a metaphor-heavy intro to de novo peptide sequencing
tl;dr: explanation of protein identification with mass spectrometry de novo (without a database)
Proteins are the key functional components of all cells (i.e. the things that do things). To identify the amino acid sequence of proteins, the dominant player in the arena is Tandem Mass Spectrometry (aka MS/MS). MS/MS can break things up, and measure the broken parts weights’. Identifying the sequence from a series of weight measurements (more accurately, mass to charge, m/z) is similar to the following problem:
You have a watch (a protein), you smash it with a hammer (fragment the protein), and end up with a smattering of parts. It happens that you are only able to weigh the parts, ending up with a list of weights. From these weights, you have to figure out what brand and model the watch was. (Analogy from )
More accurately though, we typically examine peptides (chunk of a protein) rather than proteins, because peptides run through liquid chromatography more consistently and are easier to ionize (among other practical reasons). Every time you fragment a peptide, you end up with a “MS/MS” spectrum - you can think of it as a peptide signature. So what do we do with this peptide signature?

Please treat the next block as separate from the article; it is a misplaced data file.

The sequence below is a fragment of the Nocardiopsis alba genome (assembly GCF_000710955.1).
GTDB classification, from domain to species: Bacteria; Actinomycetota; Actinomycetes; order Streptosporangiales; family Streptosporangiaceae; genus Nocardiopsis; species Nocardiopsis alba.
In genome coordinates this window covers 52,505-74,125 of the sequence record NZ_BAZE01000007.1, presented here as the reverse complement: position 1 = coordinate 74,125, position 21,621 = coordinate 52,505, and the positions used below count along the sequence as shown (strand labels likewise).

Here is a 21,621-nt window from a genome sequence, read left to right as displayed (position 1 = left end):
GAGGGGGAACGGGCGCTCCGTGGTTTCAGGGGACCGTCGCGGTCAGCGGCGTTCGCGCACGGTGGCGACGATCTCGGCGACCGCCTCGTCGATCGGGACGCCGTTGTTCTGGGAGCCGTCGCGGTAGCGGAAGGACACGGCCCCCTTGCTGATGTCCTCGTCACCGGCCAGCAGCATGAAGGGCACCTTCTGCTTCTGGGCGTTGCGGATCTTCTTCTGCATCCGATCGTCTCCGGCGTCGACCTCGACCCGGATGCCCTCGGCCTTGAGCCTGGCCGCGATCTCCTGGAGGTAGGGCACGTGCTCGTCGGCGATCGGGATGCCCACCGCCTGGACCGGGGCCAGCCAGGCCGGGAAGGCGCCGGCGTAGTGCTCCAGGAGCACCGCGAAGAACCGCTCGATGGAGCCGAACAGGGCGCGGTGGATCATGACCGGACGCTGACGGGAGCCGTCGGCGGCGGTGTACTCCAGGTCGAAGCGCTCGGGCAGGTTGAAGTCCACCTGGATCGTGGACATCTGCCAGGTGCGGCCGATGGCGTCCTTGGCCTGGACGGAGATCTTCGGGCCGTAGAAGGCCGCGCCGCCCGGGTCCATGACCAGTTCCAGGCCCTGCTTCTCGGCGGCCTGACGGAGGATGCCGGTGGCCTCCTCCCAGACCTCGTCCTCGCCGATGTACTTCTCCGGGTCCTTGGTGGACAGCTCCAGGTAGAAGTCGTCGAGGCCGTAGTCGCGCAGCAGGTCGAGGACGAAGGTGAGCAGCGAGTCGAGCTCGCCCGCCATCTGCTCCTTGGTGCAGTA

One of two things - we can look for similar signatures in a database (aka “database search” or “spectral library search”) and infer the peptide from how similar the signature is (ie with a scoring function). Another approach is to infer the peptide sequence from the signature (aka mass spectra) itself! Below is a schematic of the de novo sequencing problem:
The top arrow, going from the mass spectra to the sequence, represents de novo sequencing. The key aspect of de novo sequencing is that the distance between peaks on the mass spectra are informative - they tell you about the mass difference between fragments. Those mass differences match the mass of an amino acid! See schematic below demonstrating this.
This is the basic premise of de novo peptide sequencing. There are many different approaches to solving this problem computationally. Interestingly, de novo sequencing is more similar to database search that is sometimes presented. The key difference is that a database is generated from scratch in de novo sequencing (this isn’t true for every de novo approach, but most). Also, I’ve simplified a few of the practical challenges. Notice how the arrows above are colour coded - not all distances between each peak represents the mass of an amino acid! There is also another key issue - other components of the peptide can also be knocked off during fragmentation (“neutral losses”). This can make the mass spectra noisy with extra peaks, although some algorithms use this information to increase confidence in the scoring of specific amino acids (e.g. PepNovo ).
PepNovo is a great example of a de novo approach. The paper is quite technical, but I highly recommend spending some time with it. It’s a very cool demonstration of the power of Probabilistic Graphical Models. I was originally going to try and summarize it in this post, but maybe I’ll leave that to another time - we’ll see if anybody ever reads this!
 Marcotte, E. M. 2007. How do shotgun proteomics algorithms identify proteins? Nature biotechnology, 25: 755–757.
 Frank, A., and Pevzner, P. 2005. PepNovo: De Novo Peptide Sequencing via Probabilistic Network Modeling. Analytical Chemistry, 77: 964–973.